Ever since the American league declared itself as a major league in 1901 in competition with the National league, minor leagues have operated independently of, but in cooperation with major league baseball (MLB) to regulate the development and assignment of player contracts and provide mostly uniform playing rules for America’s pastime. All that changed with the expiration of the most recent professional baseball agreement (PBA) on September 30, 2020.
Baseball’s “modern era”, as it is commonly known, began in 1901, with the American and National leagues each having essentially the same eight franchises in each league for a period of sixty years. Although there was some movement of those franchises and team names changed on occasion, there were eight teams in each league and a World Series played between the winners of the two leagues after every season since 1903.
At the same time, a group of minor league owners met in Chicago after the 1901 season to form what has since been known as “The National Association” or as it is now called “Minor league baseball” (MiLB). For the past 120 years, even as the number of major league teams has grown from 16 to 30, the minor leagues have developed players who aspire to make it to the major leagues. There have been a series of formal agreements (PBA’s) between MLB and MiLB, which has been the exclusive representative of some 160 minor league teams in towns all across the United States.
The end of the most recent PBA is very much by design as far as Rob Manfred, commissioner of Major league baseball is concerned. There have been proposals exchanged, with MLB proposing a full takeover of MiLB, elimination of MiLB offices in St Petersburg, Florida, and MLB control over the minor leagues from its’ headquarters in New York. MLB also proposed, among other things, cutting the number of affiliated teams from 160 to 120, mostly by eliminating “short season” rookie leagues, but also by disaffiliating over a dozen minor league teams at the single-A and double-A levels.
MLB holds all the leverage in any negotiation, since they control the supply of players. The arrangement has been that MLB drafts and pays the salaries of players and coaches, while MiLB maintains facilities, stages and schedules the games, and controls ticket sales and concessions.In addition to the PBA, each MLB club has player development agreements with a number of minor league affiliates to supply players. These agreements vary in duration, and most terms are covered by the greater PBA.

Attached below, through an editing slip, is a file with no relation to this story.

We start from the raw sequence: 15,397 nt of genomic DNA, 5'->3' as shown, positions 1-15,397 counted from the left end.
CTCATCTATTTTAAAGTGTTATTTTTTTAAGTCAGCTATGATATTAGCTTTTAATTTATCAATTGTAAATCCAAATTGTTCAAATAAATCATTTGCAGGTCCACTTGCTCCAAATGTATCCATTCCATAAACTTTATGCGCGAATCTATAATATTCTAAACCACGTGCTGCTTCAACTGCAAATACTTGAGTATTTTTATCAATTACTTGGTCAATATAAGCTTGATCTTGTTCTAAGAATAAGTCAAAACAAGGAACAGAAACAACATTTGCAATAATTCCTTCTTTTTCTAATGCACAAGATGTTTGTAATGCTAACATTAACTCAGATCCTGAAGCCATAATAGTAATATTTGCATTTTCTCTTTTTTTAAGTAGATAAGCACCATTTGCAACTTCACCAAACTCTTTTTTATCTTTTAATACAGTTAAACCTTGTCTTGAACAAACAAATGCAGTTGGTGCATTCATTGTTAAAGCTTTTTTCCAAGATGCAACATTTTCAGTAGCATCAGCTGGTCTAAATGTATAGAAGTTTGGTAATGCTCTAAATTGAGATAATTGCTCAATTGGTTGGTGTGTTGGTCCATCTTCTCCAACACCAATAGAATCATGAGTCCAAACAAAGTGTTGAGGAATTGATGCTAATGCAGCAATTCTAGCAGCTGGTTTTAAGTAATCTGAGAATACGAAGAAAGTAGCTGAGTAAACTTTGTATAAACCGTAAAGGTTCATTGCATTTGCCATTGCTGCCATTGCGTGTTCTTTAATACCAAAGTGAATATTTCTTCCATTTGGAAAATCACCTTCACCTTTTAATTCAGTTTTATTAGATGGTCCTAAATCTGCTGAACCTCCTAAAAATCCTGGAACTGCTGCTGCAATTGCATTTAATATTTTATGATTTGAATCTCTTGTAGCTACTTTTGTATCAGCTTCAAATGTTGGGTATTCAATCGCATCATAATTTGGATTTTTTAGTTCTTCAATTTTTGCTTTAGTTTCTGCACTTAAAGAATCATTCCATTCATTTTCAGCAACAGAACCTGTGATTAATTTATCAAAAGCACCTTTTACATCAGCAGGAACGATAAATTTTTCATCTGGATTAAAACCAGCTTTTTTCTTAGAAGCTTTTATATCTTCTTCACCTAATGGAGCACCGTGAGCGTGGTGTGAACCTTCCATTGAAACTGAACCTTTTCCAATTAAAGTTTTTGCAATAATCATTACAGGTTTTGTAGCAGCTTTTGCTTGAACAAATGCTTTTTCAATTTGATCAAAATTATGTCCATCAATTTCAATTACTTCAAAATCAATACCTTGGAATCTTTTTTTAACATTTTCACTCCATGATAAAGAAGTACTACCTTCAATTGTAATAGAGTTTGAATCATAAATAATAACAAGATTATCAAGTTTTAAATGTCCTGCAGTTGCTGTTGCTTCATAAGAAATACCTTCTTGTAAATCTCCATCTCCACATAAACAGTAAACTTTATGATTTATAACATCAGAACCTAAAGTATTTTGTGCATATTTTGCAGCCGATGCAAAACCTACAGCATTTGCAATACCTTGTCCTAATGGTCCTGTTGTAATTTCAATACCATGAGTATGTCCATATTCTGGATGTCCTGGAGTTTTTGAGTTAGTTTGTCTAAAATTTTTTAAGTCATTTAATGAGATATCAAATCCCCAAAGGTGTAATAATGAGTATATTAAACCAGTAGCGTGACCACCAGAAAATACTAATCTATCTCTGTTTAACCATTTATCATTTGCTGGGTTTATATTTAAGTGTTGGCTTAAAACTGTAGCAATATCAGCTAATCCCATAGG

The two sides worked hand in hand as recently as 2017 when they joined forces to lobby congress to pass the “Save America’s Pastime Act” as part of the big tax bill, carving out a specific exception to national minimum wage laws for minor league players. Now, MiLB owners must be asking themselves “Et tu, Brutus”, unsure of exactly what has been saved.
MLB has agreed with the Major league players’ association, who have no skin in this game, to cut the amateur draft from 40 rounds to five in 2020 and 25 in 2021, thereby cutting the supply of players who would stock the rookie and short season leagues.
MLB is pushing the date of the amateur draft back from June to August, meaning that drafted players will not be available when short season and rookie leagues have begun play.
As the 2020 season unraveled, minor league teams saw all games canceled due to the Covid- 19 pandemic while MLB replaced the minor leagues with camps that supplied players to MLB clubs throughout the shortened season.
Now that the PBA has expired, MLB is not compelled to negotiate with MiLB at all, instead being free to dictate terms to any team, or any league that wants to be part of the MLB affiliated future. MiLB teams could only watch as MLB executes its’ plan to carry on without them.
MLB has already announced that the Appalachian league, a rookie league comprised entirely of ten teams owned by MLB clubs, will convert to a wood bat format for college sophomores and freshmen for the 2021 season. That’s 10 teams down, 32 to go.
Also on the chopping block are nine of 14 teams in the short season NY- Penn league, including the newly renamed Norwich Sea Unicorns, formerly the Connecticut Tigers. Five other teams from that league were at least initially slated by MLB to be moved to a single-A league.